androcentrism

(redirected from androcentric)
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androcentrism

the tendency to neglect the female perspective or the female contribution, i.e. male bias in cultural ideas and embodied in institutions.
References in periodicals archive ?
The curriculum was profoundly androcentric, ignoring women most of the time, glossing the experiences of (often elite and White) men as representative of all human life in the profoundly ambiguous notion of "Man." (p.
Aligning androcentric humanist ideology with the adolescent male gaze, Grossman's series renders visible the processes by which the uncritical acceptance of the discrete human body reduces, mutilates, compresses, and disavows the full range of possibilities for female (and human) subjectivity, embodiment, and agency.
Based on domination and control, androcentric patriarchy requires the exploitation of women, abuse of the environment, militarism, destructive technocracy, and rampant consumerism.
The works of Mary Daly and Letty Russell, Phyllis Trible and Rosemary Radford Ruether she described as foundation books that (1) "describe feminine imagery used for God in the Scriptures, (2) depatriarchalize the androcentric biblical traditions, and (3) enunciate a feminist hermeneutic for biblical interpretation." Then she reviewed Phyllis Trible's work on Genesis 2 and 3 in which Trible effectively discounted the idea that the biblical texts imply inferiority or subordination of the woman because she was created second and bears greater responsibility for sin.
Virginia Burrus elaborates, "in the process of glorifying the heretical woman, those of us who attempt to reconstruct the history of women in ancient Christianity have ironically embraced women's marginalization in so far as we have failed to break free from the inherently androcentric dichotomy of 'right-thinking male' and 'heretical female." (42) As demonstrated, this is not only an historical problem, but also one of sociology.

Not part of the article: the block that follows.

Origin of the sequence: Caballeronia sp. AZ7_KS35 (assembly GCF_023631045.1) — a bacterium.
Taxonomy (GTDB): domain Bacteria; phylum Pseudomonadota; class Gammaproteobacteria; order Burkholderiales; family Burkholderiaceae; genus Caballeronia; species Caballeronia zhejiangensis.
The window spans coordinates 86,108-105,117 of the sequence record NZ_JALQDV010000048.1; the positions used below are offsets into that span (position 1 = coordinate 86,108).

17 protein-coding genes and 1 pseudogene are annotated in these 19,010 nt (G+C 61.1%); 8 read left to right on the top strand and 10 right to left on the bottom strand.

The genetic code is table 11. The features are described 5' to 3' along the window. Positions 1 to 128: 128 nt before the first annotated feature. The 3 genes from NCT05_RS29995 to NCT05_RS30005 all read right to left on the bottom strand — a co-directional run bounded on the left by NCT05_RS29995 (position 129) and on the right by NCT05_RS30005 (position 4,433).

Together these artists will present the performance Sisyphos Has Been a Woman, which deals with our androcentric society and the role of women, which resembles the mythical Sisyphus, posing key questions.
Likewise, Linda Nochlin, Griselda Pollock, and Lisa Tickner, among others, have challenged the androcentric conceptualization of modernism.
Throughout the text, Christensen exposes root causes of Rastafarian culture's androcentric male-female relations.
However, given that the prevailing discourse of the world, for the most part, still stems from androcentric assumptions, the study of global issues from the perspective of gender continues to uncover feminist insights that are both valid and enlightening.
Chapter Two focuses on the rise of the female crime novel and the ways in which Denise Mina, Louise Welsh and Val McDermid have turned to popular fiction to craft a 'space of transgression' in which the androcentric nature of both genre and the modern Scottish polity might be theorised and thought through.
It is a sad commentary on what Susan Seymour, Du Bois's first biographer, calls the "androcentric" bias in anthropology that Du Bois is largely unknown to the public today, even to feminist scholars.
Feminist Critique of the Androcentric and Anthropocentric Tendencies in Christianity (1)